PwC revenues up 10% with Middle East and India the star performers

07 November 2023 5 min. read
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Big Four firm PwC has lifted its revenues by 10% in local currency terms to a record $53 billion, with the Middle East and India businesses receiving global praise for their star performance.

In its 2022/23 financial year, which ended on 30 June 2023), PwC enjoyed growth across all its lines of business – Assurance, Advisory, and Tax & Legal – and all its main reporting geographies – the Americas, Europe, Middle East and Africa, and Asia Pacific.

In constant US dollar terms, growth was up 6% to $53.1 billion, up from $50.3 billion the year previous.

PwC revenues up 10% with Middle East and India the star performers

The largest jump in revenues was booked in the Americas division, which saw revenues grow by 10.7%, with PwC’s largest market the US recording growth of 11.2%. Notably, the Brazil member firm achieved growth of 14%, the strongest revenue growth across the South and Central America region.

In the Europe, Middle East and Africa division, growth was headlined by the UK member firm, which enjoyed a 16% spike in turnover. The German arm saw turnover rise by 13%, while Australia also enjoyed double-digit growth.

Aside PwC’s formal reporting, it was however the Middle East practice that was crowned the network’s king (or queen) of growth. In 2021, PwC stopped reporting its revenues specifically for the Middle East, consolidating the results in the UK member firm, which hit £5.8 billion in financial year 2023.

Reporting by Financial Times suggests that the Middle East grew its business by about 40% to nearly £1.5 billion, dwarfing the near 10% growth of the UK operation. Headcount grew by over 20% to 8,000 staff working from offices in 12 countries – in Bahrain, Egypt, Iraq, Jordan, Kuwait, Lebanon, Libya, Oman, the Palestinian territories, Qatar, Saudi Arabia and the United Arab Emirates.

PwC revenues up 10% with Middle East and India the star performers

Kevin Ellis, chair and senior partner of the UK and Middle East firm, attributed the rapid growth in the Middle East to investments triggered by national transformation agendas.

“Saudi Arabia is the biggest driver in the Middle East, although the other parts of the Middle East are good too,” he said. “The region is seeing huge transformation and economic diversification from oil. They’re spending a lot of money on it and moving faster with their ESG transformation.”

Ellis also shined the light on the Middle East consulting practice, which is delivered by PwC Consulting and Strategy&, the firm’s strategic consulting subsidiary (formerly Booz & Company).

“Our consulting revenue grew by 30% in FY23. This was driven by demand in the Middle East, as clients invest in programmes to modernise and diversify the region’s economy beyond oil. Energy diversification and sustainability are also behind many transformation projects, as the climate crisis and new reporting requirements galvanise businesses to move towards net zero.”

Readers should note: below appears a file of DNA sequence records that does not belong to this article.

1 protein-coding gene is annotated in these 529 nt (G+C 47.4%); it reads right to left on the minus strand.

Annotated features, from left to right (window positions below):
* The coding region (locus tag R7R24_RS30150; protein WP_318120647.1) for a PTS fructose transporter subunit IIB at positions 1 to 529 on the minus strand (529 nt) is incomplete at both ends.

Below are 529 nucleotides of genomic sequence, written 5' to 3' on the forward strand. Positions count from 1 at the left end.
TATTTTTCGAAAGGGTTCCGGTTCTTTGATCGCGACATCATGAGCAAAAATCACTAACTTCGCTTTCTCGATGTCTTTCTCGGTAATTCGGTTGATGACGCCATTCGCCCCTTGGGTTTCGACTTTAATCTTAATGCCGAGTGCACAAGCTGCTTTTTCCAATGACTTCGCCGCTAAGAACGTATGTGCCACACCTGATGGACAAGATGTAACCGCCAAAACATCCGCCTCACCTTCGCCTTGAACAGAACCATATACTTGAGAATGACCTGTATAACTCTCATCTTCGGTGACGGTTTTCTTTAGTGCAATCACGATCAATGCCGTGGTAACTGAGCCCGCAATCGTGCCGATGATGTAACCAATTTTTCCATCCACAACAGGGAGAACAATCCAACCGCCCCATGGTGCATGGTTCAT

PwC revenues up 10% with Middle East and India the star performers

Meanwhile, PwC’s second star performer was the Indian practice, with which the Middle East nurtures close ties. In India, revenue soared by 24%, and headcount grew to over 50,000 staff across the domestic India practice and the global delivery centres based in the country.

“India [realised] a very strong performance, with a revenue increase of 24% it was one of the fastest growing large firms in the PwC network,” said Bob Moritz, the New York-based Global Chair of PwC.

PwC: a consulting firm

With revenues of $22.6 billion, Advisory remained PwC’s largest area of business, extending its lead over Assurance ($18.7 billion) on the back of a faster growth rate. The Tax & Legal line of business brought in $11.8 billion.

Talking about the Advisory business, Moritz said: “Much of the growth in our Advisory business has been driven by our clients’ focus on the need to digitally transform their business models. We’ve also met the demand of our clients to deliver across the entire value chain – from strategy and implementation to run and operate.”

PwC revenues up 10% with Middle East and India the star performers

“While generally deal activity slowed, our work to advise on and support mergers, acquisitions and disposals remained relatively strong throughout the year. In addition, our work to support corporate reorganisations or distressed enterprises also expanded.”

The current year

Looking ahead, Moritz said the firm is well positioned to navigate the rapidly changing professional services landscape, and current geopolitical uncertainties. “We continue to invest in the ‘PwC of tomorrow’, including in our services, internal operations, acquisitions, and talent.”

Reaping the fruits of last year’s investments in talent, Moritz said that 8 in 10 PwC’ers now believe the firm is a great place to work. “Training and upskilling our people, and giving them the skills to build successful careers as part of a community of solvers, is key to the current and future success of PwC,” he concluded.